“Kapur has identified three conditions that promote a beneficial struggle. First, choose problems to work on that ‘challenge but do not frustrate.’ Second, provide learners with opportunities to explain and elaborate on what they’re doing. Third, give learners the chance to compare and contrast good and bad solutions.”
“When you look at people who don’t go to school and make their way in the world, those are exceptional human beings. And we should do everything we can to find those people.”
“Odds are that no matter what you’re working on, someone somewhere, who is smarter than you, has probably thought about your problem and put it into a book.”
Every week I send out articles I encounter from around the web. Subject matter ranges from hard knowledge about teaching to research about creativity and cognitive science to stories from other industries that, by analogy, inform what we do as educators. This breadth helps us see our work in new ways.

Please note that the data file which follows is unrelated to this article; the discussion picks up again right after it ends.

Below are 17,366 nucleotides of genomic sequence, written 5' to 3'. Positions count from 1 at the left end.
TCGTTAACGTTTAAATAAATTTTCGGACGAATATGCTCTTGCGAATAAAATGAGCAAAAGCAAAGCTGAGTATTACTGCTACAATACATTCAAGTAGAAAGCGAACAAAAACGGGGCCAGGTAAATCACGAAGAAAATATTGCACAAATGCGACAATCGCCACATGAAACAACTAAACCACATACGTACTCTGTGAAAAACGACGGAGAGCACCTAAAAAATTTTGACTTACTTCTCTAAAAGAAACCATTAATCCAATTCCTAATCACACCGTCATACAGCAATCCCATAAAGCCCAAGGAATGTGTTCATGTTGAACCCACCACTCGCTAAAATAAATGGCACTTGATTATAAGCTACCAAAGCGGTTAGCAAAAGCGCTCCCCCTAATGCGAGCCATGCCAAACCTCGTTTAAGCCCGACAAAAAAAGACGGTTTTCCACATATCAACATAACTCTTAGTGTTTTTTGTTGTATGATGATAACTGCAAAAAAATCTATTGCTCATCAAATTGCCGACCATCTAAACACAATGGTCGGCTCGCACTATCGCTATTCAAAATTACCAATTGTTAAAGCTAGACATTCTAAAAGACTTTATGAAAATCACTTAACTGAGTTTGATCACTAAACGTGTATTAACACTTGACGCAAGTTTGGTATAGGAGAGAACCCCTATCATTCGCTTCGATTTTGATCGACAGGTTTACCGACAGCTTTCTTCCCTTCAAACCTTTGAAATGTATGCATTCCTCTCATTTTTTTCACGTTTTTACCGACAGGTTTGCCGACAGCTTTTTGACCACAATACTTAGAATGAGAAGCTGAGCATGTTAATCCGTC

Readers include teachers, school leaders, university overseers, conference organizers, think tank workers, startup founders, nonprofit leaders, and people who are simply interested in what’s happening in education. They say it helps them keep tabs on what matters most in the conversation surrounding schools, teaching, learning, and more.
– Peter Nilsson